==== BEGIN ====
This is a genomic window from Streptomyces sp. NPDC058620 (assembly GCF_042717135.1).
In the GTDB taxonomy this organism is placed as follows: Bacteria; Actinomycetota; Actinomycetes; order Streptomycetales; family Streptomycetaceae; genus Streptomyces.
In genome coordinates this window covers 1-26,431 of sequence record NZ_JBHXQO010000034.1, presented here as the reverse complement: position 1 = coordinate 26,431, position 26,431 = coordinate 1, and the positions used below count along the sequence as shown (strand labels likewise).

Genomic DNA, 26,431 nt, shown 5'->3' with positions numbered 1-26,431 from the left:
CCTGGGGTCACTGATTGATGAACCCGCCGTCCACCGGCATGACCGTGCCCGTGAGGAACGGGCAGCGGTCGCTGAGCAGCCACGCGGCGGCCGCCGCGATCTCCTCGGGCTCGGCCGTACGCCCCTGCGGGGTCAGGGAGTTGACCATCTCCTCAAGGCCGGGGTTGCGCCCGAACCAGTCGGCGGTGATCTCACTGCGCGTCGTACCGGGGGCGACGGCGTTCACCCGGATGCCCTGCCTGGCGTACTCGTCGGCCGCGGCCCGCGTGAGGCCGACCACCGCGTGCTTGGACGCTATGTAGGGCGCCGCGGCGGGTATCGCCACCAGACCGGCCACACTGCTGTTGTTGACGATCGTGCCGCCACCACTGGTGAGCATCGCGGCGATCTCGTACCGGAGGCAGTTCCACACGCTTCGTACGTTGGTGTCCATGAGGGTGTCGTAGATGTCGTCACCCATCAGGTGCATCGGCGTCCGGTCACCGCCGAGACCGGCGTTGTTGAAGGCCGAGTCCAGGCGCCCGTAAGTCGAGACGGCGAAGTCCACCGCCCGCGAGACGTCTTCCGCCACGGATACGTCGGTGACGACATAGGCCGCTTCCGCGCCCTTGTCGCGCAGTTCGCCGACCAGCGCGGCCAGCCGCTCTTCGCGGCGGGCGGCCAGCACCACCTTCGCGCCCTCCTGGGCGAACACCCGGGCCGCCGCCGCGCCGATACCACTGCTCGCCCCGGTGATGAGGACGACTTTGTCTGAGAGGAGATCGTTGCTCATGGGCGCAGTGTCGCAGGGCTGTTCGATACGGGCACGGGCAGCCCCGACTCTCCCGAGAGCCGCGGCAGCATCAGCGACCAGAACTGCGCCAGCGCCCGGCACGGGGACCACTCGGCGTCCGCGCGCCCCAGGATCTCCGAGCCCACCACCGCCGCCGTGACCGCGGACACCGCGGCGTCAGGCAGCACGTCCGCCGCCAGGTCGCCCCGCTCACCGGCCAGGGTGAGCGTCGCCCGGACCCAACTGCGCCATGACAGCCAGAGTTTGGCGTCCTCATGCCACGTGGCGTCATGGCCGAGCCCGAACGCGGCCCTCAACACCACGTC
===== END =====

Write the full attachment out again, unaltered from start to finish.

This is a genomic window from Streptomyces sp. NPDC058620 (assembly GCF_042717135.1).
In the GTDB taxonomy this organism is placed as follows: Bacteria; Actinomycetota; Actinomycetes; order Streptomycetales; family Streptomycetaceae; genus Streptomyces.
In genome coordinates this window covers 1-26,431 of sequence record NZ_JBHXQO010000034.1, presented here as the reverse complement: position 1 = coordinate 26,431, position 26,431 = coordinate 1, and the positions used below count along the sequence as shown (strand labels likewise).

Genomic DNA, 26,431 nt, shown 5'->3' with positions numbered 1-26,431 from the left:
CCTGGGGTCACTGATTGATGAACCCGCCGTCCACCGGCATGACCGTGCCCGTGAGGAACGGGCAGCGGTCGCTGAGCAGCCACGCGGCGGCCGCCGCGATCTCCTCGGGCTCGGCCGTACGCCCCTGCGGGGTCAGGGAGTTGACCATCTCCTCAAGGCCGGGGTTGCGCCCGAACCAGTCGGCGGTGATCTCACTGCGCGTCGTACCGGGGGCGACGGCGTTCACCCGGATGCCCTGCCTGGCGTACTCGTCGGCCGCGGCCCGCGTGAGGCCGACCACCGCGTGCTTGGACGCTATGTAGGGCGCCGCGGCGGGTATCGCCACCAGACCGGCCACACTGCTGTTGTTGACGATCGTGCCGCCACCACTGGTGAGCATCGCGGCGATCTCGTACCGGAGGCAGTTCCACACGCTTCGTACGTTGGTGTCCATGAGGGTGTCGTAGATGTCGTCACCCATCAGGTGCATCGGCGTCCGGTCACCGCCGAGACCGGCGTTGTTGAAGGCCGAGTCCAGGCGCCCGTAAGTCGAGACGGCGAAGTCCACCGCCCGCGAGACGTCTTCCGCCACGGATACGTCGGTGACGACATAGGCCGCTTCCGCGCCCTTGTCGCGCAGTTCGCCGACCAGCGCGGCCAGCCGCTCTTCGCGGCGGGCGGCCAGCACCACCTTCGCGCCCTCCTGGGCGAACACCCGGGCCGCCGCCGCGCCGATACCACTGCTCGCCCCGGTGATGAGGACGACTTTGTCTGAGAGGAGATCGTTGCTCATGGGCGCAGTGTCGCAGGGCTGTTCGATACGGGCACGGGCAGCCCCGACTCTCCCGAGAGCCGCGGCAGCATCAGCGACCAGAACTGCGCCAGCGCCCGGCACGGGGACCACTCGGCGTCCGCGCGCCCCAGGATCTCCGAGCCCACCACCGCCGCCGTGACCGCGGACACCGCGGCGTCAGGCAGCACGTCCGCCGCCAGGTCGCCCCGCTCACCGGCCAGGGTGAGCGTCGCCCGGACCCAACTGCGCCATGACAGCCAGAGTTTGGCGTCCTCATGCCACGTGGCGTCATGGCCGAGCCCGAACGCGGCCCTCAACACCACGTC